Implementing Technology-Supported Care for Depression and Alcohol Use Disorder in Primary Care in Colombia : Preliminary Findings
AuthorsPontificia Universidad Javeriana. Facultad de Medicina. Departamento de Epidemiología Clínica y Bioestadística
Torrey, William C.
Bartels, Sophia M.
Suárez Obando, Fernando
Martínez Camblor, Pablo
Uribe-Restrepo, José Miguel
Marsch, Lisa A.
Artículo de revista
1075-2730 / 1557-9700 (Electrónico)
TipoArtículo de revista
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Objective: Depression and alcohol use disorder are among the most common causes of disability and death worldwide. Health care systems are seeking ways to leverage technology to screen, evaluate, and treat these conditions, because workforce interventions alone, particularly in low- and middle-income countries, are insufficient. This article reports data from the first year of implementation of a technology-supported, systematic approach to identify and care for persons with these disorders in primary care in Colombia. Methods: A care process that includes waiting room kiosks to screen primary care patients, decision support tablets to guide doctors in diagnosis and treatment, and access to digital therapeutics as a treatment option was implemented in two primary care clinics, one urban and one in a small town. The project collected data on the number of people screened, diagnosed, and engaged in the research and their demographic characteristics. Results: In the first year, 2,656 individuals were screened for depression and unhealthy alcohol use in the two clinics. Primary care doctors increased the percentage of patients diagnosed as having depression and alcohol use disorder from next to 0% to 17% and 2%, respectively. Conclusions: Early experience with implementing technology-supported screening and decision support for depression and alcohol use disorder into theworkflowof busy primary care clinics in Colombia indicates that this caremodel is feasible and leads to dramatically higher rates of diagnoses of these conditions. Diagnosis in these settings appeared to be easier for depression than for alcohol use disorder.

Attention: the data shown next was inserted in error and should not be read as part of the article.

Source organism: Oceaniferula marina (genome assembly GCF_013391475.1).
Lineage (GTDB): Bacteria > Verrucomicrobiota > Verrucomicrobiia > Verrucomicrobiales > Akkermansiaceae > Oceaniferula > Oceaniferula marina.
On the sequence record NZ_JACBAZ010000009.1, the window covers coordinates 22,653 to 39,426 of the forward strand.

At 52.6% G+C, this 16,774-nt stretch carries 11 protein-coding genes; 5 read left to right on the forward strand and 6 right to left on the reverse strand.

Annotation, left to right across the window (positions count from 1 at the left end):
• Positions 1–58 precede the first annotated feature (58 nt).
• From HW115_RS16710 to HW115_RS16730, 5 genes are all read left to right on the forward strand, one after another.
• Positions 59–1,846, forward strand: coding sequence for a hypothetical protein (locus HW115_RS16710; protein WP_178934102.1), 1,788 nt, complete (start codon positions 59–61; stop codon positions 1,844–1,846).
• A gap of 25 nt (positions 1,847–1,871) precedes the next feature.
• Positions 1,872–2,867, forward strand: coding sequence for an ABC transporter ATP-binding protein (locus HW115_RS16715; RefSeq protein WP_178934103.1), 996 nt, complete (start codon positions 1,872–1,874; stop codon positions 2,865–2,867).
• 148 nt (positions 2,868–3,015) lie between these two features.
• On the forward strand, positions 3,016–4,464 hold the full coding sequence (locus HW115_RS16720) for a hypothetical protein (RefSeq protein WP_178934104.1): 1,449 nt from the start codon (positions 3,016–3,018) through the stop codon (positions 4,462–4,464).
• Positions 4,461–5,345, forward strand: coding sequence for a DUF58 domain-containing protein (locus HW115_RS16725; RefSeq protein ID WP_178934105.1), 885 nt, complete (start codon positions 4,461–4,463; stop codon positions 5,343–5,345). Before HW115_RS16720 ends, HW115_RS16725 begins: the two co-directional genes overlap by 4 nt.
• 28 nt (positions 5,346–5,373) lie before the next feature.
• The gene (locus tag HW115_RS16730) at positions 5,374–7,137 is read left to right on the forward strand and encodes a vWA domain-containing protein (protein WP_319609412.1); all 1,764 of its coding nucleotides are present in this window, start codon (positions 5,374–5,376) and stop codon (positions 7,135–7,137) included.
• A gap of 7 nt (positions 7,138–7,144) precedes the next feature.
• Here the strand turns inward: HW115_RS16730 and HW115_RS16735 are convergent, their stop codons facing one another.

Link to the resourcehttps://ps.psychiatryonline.org/doi/full/10.1176/appi.ps.201900457
SourcePsychiatric Services; (2020)
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